I will implement this memory by building it into the variable handler for a scripting system. Since it's in the core of the interpreter, we can invest effort to make the feature high-quality (e.g. mathematically well defined and frame-rate independent), and the benefits will propagate through the system: everyone who performs time-related queries will get high quality results.
I am choosing this feature because it is kind of cool, it's something I've never seen before, and it's a facility you could imagine existing in almost any language. I'm not choosing it as a "magic bullet" to solve all our scripting problems; time-related queries are not necessarily the biggest content development bottleneck. But by exploring features like this, step by step, we can eventually arrive at a programming paradigm very different from what we have now, a paradigm that is much more productive for us.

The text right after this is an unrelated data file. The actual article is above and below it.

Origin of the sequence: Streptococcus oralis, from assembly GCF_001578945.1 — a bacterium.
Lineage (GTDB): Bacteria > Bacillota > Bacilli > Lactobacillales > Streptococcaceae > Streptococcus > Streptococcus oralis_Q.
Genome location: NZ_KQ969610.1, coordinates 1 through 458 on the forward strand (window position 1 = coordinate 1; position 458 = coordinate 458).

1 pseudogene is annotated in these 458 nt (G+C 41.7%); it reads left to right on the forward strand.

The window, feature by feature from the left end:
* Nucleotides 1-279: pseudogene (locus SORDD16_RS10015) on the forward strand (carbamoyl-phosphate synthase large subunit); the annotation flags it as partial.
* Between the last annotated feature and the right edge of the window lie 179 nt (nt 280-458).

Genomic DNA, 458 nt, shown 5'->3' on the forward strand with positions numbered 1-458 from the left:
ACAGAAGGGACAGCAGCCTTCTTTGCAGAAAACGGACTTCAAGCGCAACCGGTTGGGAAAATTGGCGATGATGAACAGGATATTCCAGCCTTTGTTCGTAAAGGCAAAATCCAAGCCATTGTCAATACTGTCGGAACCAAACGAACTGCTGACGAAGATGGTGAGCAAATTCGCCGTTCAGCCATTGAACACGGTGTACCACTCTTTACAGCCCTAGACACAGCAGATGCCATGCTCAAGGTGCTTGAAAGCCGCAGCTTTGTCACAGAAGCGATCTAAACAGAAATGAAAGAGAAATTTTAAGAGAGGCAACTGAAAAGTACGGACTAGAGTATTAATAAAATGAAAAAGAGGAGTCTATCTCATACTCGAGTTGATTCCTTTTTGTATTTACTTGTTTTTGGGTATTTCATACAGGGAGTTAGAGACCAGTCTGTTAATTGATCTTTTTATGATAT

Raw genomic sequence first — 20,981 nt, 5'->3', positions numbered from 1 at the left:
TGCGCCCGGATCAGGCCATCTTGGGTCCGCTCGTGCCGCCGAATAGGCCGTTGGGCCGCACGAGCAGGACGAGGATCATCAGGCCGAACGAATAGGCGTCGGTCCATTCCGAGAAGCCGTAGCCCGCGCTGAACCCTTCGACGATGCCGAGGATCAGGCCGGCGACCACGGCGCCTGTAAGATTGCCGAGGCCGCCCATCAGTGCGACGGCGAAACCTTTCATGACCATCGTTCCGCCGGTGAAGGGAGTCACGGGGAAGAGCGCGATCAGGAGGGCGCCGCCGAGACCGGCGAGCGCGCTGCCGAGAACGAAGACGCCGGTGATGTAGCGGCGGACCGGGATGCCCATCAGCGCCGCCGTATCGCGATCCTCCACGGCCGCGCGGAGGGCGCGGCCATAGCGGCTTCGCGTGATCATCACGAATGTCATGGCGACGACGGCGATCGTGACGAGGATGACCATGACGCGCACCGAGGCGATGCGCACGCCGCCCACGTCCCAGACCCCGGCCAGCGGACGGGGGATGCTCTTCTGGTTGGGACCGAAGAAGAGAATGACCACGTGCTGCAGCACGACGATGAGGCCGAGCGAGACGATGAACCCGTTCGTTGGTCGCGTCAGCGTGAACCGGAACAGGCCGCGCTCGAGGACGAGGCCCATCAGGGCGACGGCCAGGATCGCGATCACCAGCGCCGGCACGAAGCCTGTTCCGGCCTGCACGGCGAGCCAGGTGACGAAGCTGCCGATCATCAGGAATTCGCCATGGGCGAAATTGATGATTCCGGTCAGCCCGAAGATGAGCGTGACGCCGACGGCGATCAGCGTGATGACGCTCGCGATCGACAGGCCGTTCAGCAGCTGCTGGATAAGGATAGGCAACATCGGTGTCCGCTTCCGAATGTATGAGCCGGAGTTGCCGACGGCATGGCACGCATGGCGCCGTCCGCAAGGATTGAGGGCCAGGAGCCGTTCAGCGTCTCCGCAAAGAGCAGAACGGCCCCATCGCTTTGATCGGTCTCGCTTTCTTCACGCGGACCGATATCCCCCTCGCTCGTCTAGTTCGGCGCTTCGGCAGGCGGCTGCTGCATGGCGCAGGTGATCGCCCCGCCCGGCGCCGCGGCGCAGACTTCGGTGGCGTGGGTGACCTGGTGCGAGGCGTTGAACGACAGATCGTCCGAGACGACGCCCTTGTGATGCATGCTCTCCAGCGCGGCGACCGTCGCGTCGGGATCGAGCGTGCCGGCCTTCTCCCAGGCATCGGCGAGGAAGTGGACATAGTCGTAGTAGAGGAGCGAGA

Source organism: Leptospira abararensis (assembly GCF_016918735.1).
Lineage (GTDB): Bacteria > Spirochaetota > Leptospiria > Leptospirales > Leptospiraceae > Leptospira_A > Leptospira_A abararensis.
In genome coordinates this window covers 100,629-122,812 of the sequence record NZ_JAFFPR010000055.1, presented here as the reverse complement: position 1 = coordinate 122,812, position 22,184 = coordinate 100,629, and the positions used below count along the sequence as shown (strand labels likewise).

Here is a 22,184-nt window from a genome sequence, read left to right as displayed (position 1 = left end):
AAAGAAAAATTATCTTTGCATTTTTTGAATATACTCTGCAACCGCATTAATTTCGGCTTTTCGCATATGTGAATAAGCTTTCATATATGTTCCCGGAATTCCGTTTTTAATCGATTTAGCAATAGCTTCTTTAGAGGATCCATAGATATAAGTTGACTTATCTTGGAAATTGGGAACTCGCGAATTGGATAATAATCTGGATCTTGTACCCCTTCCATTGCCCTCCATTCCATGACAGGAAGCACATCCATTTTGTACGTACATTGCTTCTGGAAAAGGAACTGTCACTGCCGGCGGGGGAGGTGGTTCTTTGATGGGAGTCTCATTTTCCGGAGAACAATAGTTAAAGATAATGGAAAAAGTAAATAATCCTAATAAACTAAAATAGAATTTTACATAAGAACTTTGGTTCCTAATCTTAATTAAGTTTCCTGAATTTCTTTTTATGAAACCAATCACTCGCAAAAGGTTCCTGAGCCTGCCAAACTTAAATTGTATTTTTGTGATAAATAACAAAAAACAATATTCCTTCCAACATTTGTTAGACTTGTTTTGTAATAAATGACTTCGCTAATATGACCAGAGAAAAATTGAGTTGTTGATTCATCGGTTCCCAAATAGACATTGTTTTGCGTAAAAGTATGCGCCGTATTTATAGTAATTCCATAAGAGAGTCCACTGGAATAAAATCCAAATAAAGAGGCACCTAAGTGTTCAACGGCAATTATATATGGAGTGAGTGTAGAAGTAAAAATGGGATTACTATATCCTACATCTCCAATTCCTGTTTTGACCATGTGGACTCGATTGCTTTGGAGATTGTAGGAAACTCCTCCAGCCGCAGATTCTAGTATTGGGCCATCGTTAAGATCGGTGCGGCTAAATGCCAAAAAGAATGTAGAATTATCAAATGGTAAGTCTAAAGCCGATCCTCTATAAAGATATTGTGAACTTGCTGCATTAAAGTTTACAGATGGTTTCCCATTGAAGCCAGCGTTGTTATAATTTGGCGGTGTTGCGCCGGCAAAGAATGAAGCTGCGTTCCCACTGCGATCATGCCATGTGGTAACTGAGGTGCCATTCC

One of the main tasks of a scripting system is to manage communication between the core game engine (fast, low-level code) and the running scripts (slow, high-level code).
So that the scripting system can perform code execution and runtime type-checking, each variable accessible by the scripting language is stored in a table, and the entry for that variable is a data record containing more than just the variable's value: for example, a string that tells you its name, and an integer telling you its type (boolean, real number, integer, entity ID, etc).